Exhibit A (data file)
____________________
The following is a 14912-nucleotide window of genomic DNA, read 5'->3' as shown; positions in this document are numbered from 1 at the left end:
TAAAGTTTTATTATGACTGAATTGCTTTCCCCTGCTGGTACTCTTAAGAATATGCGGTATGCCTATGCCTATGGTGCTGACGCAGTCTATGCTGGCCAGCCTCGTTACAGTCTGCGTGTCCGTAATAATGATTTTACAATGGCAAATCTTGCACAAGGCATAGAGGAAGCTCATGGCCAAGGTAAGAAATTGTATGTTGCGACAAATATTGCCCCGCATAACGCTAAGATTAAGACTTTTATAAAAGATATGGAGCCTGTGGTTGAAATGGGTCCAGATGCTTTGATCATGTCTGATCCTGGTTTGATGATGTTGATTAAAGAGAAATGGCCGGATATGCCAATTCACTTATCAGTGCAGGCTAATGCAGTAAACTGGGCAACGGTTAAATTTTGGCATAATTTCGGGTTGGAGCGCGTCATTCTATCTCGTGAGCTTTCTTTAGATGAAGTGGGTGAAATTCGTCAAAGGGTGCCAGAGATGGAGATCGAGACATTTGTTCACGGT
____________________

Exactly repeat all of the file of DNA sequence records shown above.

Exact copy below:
The following is a 14912-nucleotide window of genomic DNA, read 5'->3' as shown; positions in this document are numbered from 1 at the left end:
TAAAGTTTTATTATGACTGAATTGCTTTCCCCTGCTGGTACTCTTAAGAATATGCGGTATGCCTATGCCTATGGTGCTGACGCAGTCTATGCTGGCCAGCCTCGTTACAGTCTGCGTGTCCGTAATAATGATTTTACAATGGCAAATCTTGCACAAGGCATAGAGGAAGCTCATGGCCAAGGTAAGAAATTGTATGTTGCGACAAATATTGCCCCGCATAACGCTAAGATTAAGACTTTTATAAAAGATATGGAGCCTGTGGTTGAAATGGGTCCAGATGCTTTGATCATGTCTGATCCTGGTTTGATGATGTTGATTAAAGAGAAATGGCCGGATATGCCAATTCACTTATCAGTGCAGGCTAATGCAGTAAACTGGGCAACGGTTAAATTTTGGCATAATTTCGGGTTGGAGCGCGTCATTCTATCTCGTGAGCTTTCTTTAGATGAAGTGGGTGAAATTCGTCAAAGGGTGCCAGAGATGGAGATCGAGACATTTGTTCACGGT